Equal Emp’t Opportunity Comm’n v. FedEx Ground Package Sys., Inc., No. 2:15-cv-256 (W.D. Pa. Mar. 21, 2018).
In this extensive employment discrimination case, the court denied the defendant’s motion to preclude discovery of 193 gigabytes of email data. It also refused to shift the cost of that discovery to the plaintiff. Although the defendant argued that this data, in essence, wasn’t worth the effort, the court sharply disagreed.
The Equal Employment Opportunity Commission (EEOC) brought this case against FedEx on behalf of more than 300 individuals nationwide, alleging that FedEx discriminated against its deaf and hard-of-hearing package handlers.
The parties engaged in numerous discovery discussions to determine appropriate custodians and keywords for searches. The EEOC requested approximately 193 gigabytes of email data, or around 360,000 emails, from 26 FedEx custodians.
FedEx objected and moved the court to preclude this discovery, making three arguments:
- Searching these emails would not yield enough “responsive and relevant documents to justify” the effort.
- The emails were “not reasonably accessible” under Federal Rule of Civil Procedure 26(b)(2)(B) because they were too voluminous for FedEx to manage in house.
- The burden was so great that, should the court order discovery, the EEOC should bear the cost.
To support its argument, FedEx reviewed a “statistical sample” of 1,061 emails. It claimed that after responsiveness and privilege review, only about 5 percent of those emails were discoverable, and most of the information in them had already been produced. After the EEOC reverse-engineered its sampling process, FedEx updated its numbers, stating that the responsive rate was 8.3 percent. FedEx also, tellingly, asserted that none of the discoverable emails contained any “smoking guns.” FedEx estimated the cost of searching the full 193 gigabytes of email at $28,907, plus nearly $3,000 per month to host the data.
The court began its analysis by noting that it had previously deferred its ruling in hopes that the parties could resolve their differences. Unfortunately, “pretty much just the opposite occurred” in this “relatively straightforward discovery dispute.” Instead of working cooperatively, FedEx “went to great lengths (and expense)” to establish the unreasonableness of the EEOC’s requests.
Using FedEx’s numbers — which the EEOC insisted were a “lowball” estimate — the court calculated that this email search would likely yield more than 30,000 responsive documents. The court seemed to marvel at FedEx’s extraordinary argument that the EEOC should be denied this volume of discoverable information because it would take some effort to produce it.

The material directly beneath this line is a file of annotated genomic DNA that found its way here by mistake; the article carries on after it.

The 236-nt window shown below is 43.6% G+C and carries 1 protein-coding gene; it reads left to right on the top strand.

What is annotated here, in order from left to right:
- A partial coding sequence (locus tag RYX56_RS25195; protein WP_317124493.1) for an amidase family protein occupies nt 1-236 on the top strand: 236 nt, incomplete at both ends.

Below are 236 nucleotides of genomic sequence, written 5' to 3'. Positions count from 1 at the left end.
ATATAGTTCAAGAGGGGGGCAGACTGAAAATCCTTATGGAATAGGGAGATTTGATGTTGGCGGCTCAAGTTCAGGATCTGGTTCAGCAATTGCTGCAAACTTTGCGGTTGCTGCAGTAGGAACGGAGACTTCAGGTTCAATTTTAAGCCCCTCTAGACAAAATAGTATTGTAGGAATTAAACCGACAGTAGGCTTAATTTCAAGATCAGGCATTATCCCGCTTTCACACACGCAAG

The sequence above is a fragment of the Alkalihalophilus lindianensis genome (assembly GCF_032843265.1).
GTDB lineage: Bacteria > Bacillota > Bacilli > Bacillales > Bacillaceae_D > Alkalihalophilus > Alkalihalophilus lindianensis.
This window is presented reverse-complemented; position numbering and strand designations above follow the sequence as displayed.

According to the court, the EEOC’s request was “facially within the scope of permitted discovery” and appeared wholly proportional to the size of the case. The court noted that the parties had jointly requested nearly four years of information. In short, they “clearly understood … that this was going to be a big case” that would take a proportionally large effort to litigate.
The court further pointed out “that FedEx incorrectly attempted to frame relevancy as a binary test where information is either irrelevant or a ‘smoking gun.’” Nor did the court accept FedEx’s “all or nothing” proposition “that all discovery … should be denied or cut off” simply because there is a cost associated with producing it. Additionally, FedEx could not use its own business decision “to store huge amounts of information … as a shield” against reasonable discovery requests.
The court held that the requested discovery was both “within the limits and scope of discovery” as defined by the Federal Rules of Civil Procedure and proportional to the size of the case. The court also declined to shift “the costs of sifting through the repositories that FedEx has elected to maintain” to the EEOC.
Therefore, the court denied FedEx’s motion.
Takeaways on Cooperating in Ediscovery
The court offered direct advice here while disparaging the “huffing and puffing” associated with ediscovery disputes. It observed that FedEx could have saved both time and money if it had “focused its considerable legal energy on working with the EEOC” to refine their search terms instead of litigating discovery. While you can’t force your opponents to cooperate, be sure that you do your part to invest in producing, rather than protesting, discovery.
Questions about effectively refining search terms?
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